PM revisits proposal for ‘Max Fac’ technology at Irish border

Written by Kevin Schofield and Sam Trendall on 21 November 2018 in News
News

Possibility of using tech to facilitate an open border is back under discussion

Credit: PA

Ministers have resurrected an ambitious plan to use technology to maintain an open border in Ireland after Brexit, it has emerged.

The Cabinet yesterday discussed whether so-called "maximum facilitation" – or Max Fac – could be used to avoid having to erect customs posts between Northern Ireland and Ireland.

Max Fac would theoretically work by tracking the movements of registered vehicles when they travel across the border at approved crossings – eliminating the need for manual on-the-ground checks. Other technologies – such as sensors, cameras, or drones – could also be used to track vehicles that are not registered.

Pro-Brexit ministers lobbied for the system to form the basis of the government's Brexit proposals earlier this year.

But the idea was described as "magical thinking" by the EU and did not feature at all in the Brexit blueprint agreed by the Cabinet at Chequers in July.

HMRC boss Jon Thompson also warned that introducing Max Fac could end up costing UK businesses £20bn a year.


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At the moment, the two proposals for avoiding a had Irish border are either extending the post-Brexit transition period, or keeping the UK in a customs union with the EU as a "backstop" alternative.

Following this morning's Cabinet meeting, the Prime Minister's official spokesman confirmed a report in The Sun that Max Fac was back on the table.

He said: "There was discussion in Cabinet about the fact the withdrawal agreement recognises and keeps open the potential for alternative arrangements to avoid a hard border on the island of Ireland.

"Both the text of the Northern Ireland protocol itself and the outline political declarations note ‘the Union’s and the United Kingdom’s intention to replace the backstop solution on Northern Ireland by a subsequent agreement that establishes alternative arrangements for ensuring the absence of a hard border on the island of Ireland’."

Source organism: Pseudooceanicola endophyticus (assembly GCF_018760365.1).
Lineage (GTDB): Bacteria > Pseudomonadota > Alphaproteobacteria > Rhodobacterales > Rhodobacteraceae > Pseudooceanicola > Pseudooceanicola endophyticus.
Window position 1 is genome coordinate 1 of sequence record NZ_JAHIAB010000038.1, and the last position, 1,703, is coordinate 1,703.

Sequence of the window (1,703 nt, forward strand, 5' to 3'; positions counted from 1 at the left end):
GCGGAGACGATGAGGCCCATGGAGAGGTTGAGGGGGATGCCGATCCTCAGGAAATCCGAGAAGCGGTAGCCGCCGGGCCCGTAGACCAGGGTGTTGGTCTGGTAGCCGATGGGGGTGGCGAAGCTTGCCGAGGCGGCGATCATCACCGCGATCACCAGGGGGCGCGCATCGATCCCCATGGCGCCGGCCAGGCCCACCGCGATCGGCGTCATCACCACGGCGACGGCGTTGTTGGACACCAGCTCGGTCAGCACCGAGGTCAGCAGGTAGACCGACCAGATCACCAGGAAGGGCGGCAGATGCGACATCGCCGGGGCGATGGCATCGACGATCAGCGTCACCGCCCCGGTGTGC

He added: "One possible alternative arrangement could involve technological solutions."

Asked if the necessary technology had been invented yet, the spokesman said: "I think in terms of what technological solutions could be, they’re all things that are being looked at [or] have been looked at."

The prime minister also held talks in Downing Street last night with Brexiteers including Iain Duncan Smith and Owen Paterson to discuss using technology on the Irish border.

Eloise Todd, boss of the pro-EU Best for Britain campaign, said: "This breakthrough is based on technology that Number 10 admits doesn’t exist yet. We are reaching new levels of desperation with the government eager to paper over the cracks of a deal that would leave British families poorer, take away our say over EU laws and threaten the integrity of the UK."

About the author

Kevin Schofield is editor of PublicTechnology sister publication PoliticsHome, where a version of this story first appeared.

Sam Trendall is editor of PublicTechnology

 

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